Antiderivatives

Introduction

Derivatives involve finding the rate of change of a function. But what if you were given the rate of change and wanted to know the original function? Well, the process of going from the derivative function to the original is called antidifferentiation; i.e., we find the antiderivative of the given function. Basically, derivatives and antiderivatives undo one another (they are inverse processes).

WHAT DOES THIS MEAN?

If you’re given a function and asked for its antiderivative, you just have to ask yourself, “I’m looking for a function whose derivative is ____ (given)…what function satisfies that criteria?” Let’s say you want to know the anti-derivative of $$2x.$$ You ask yourself, “What function, when I differentiate it, will give me $$2x$$?” Well, $$x^2$$ satisfies the criteria, so this means that an anti-derivative of $$2x$$ is $$x^2$$.

THE CONSTANT OF INTEGRATION

Technically, there’s an entire family of functions that are antiderivatives to a given function. Let’s go back to the above example, where we want to find the antiderivative of $$2x$$… sure, $$x^2$$ satisfies the criteria, but so does $$x^2+2$$ or $$x^2-100$$… all of these have a derivative of $$2x$$ because, upon differentiating, the derivative of a constant is 0. So we write that the general antiderivative of $$2x$$ is $$x^2+C$$, where C is called the constant of integration.

This is illustrated graphically in the figure below, where the red line denotes the function $$2x$$, and the green lines denote the family of antiderivatives, which are of the form $$x^2+C$$ (parabolas shifted vertically). The blue curve is just an example of an antiderivative (in this case $$x^2$$).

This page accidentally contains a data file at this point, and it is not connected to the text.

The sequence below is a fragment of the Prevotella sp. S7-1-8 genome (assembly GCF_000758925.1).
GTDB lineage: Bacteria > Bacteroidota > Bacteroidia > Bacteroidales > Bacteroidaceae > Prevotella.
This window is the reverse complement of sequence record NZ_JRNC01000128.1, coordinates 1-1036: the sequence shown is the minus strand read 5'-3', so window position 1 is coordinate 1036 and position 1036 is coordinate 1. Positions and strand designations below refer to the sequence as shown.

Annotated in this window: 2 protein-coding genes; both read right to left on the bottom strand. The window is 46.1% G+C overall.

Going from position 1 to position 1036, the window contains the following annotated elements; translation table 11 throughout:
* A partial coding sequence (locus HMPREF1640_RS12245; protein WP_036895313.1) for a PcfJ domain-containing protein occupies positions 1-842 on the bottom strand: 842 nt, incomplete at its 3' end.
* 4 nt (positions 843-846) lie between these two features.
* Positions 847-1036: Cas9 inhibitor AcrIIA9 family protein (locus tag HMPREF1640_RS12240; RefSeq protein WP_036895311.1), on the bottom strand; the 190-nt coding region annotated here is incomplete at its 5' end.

NOTE: If you were given some sort of initial condition, then you could use that to solve for the value of the constant.

NOTATION

You might see different notation for antiderivatives. Often, we denote the antiderivativeof a function with the same letter, but using a capital. In the example above, we’d say that if $$f(x) = 2x$$, then $$F(x)=x^2$$ and then the most general antiderivative is $$F(x) + C$$, which is $$x^2+C$$.

Aside:

Alternatively, if you’re taking a calculus class, you might find antiderivatives referred to as “indefinite integrals”, and the notation is then $$\int{2xdx}=x^2+C$$ where the integration sign in front and the “dx” are just part of the notation.

RULES FOR FINDING ANTIDERIVATIVES

First of all, the following 2 properties (similar to what we had when we found derivatives) are helpful:

• If $$F(x)$$ is an antiderivative of $$f(x),$$ then $$kF(x)$$ is an antiderivative of $$kf(x)$$.
• If $$F(x)$$ is an antiderivative of $$f(x)$$ and $$G(x)$$ is an antiderivative of $$g(x)$$, then $$F(x)\pm G(x)$$ is an antiderivative of $$f(x) \pm g(x)$$.

.Additionally, the following table gives several useful antiderivatives.

 $$f(x)$$ $$F(x)$$ $$f(x)$$ $$F(x)$$ $$x^n$$ (for n≠ -1) $$\frac{x^{n+1}}{n+1}$$ $$\sec^2 x$$ $$\tan x$$ $$\frac{1}{x}$$ $$\ln |x|$$ $$\sec x \tan x$$ $$\sec x$$ $$e^x$$ $$e^x$$ $$\frac{1}{\sqrt{1-x^2}}$$ $$\sin^{-1} x$$ $$\sin x$$ $$-\cos x$$ $$\frac{1}{1+x^2}$$ $$\tan^{-1} x$$ $$\cos x$$ $$\sin x$$

Because differentiation and antidifferentiation “undo” one another, you can check your work by differentiating! i.e., Find the derivative of what you got for F(x), and you should get back the original function in the question, f(x)!!

Example:

Find the antiderivative of $$f(x)= x^2 - 6x +1$$

Solution:

$$F(x) = \frac{1}{3}x^3 - 3x^2 + x + C$$

Example:

Find the antiderivative of $$f(x) = 7\cos(x) -\frac{2}{x} + 9e^x$$

Solution:

$$F(x) = 7\sin{x} - 2\ln{|x|} + 9e^x + C$$

Example:

Find the antiderivative of  $$f(x) = \frac{1}{x^3} + \sqrt{x} + 8$$.

Solution:

$$f(x) = x^{-3} +x^{1/2} + 8$$

$$F(x) = -\frac{1}{2}x^{-2} + \frac{2}{3}x^{3/2} + 8x + C$$

Example 1:

Example 2: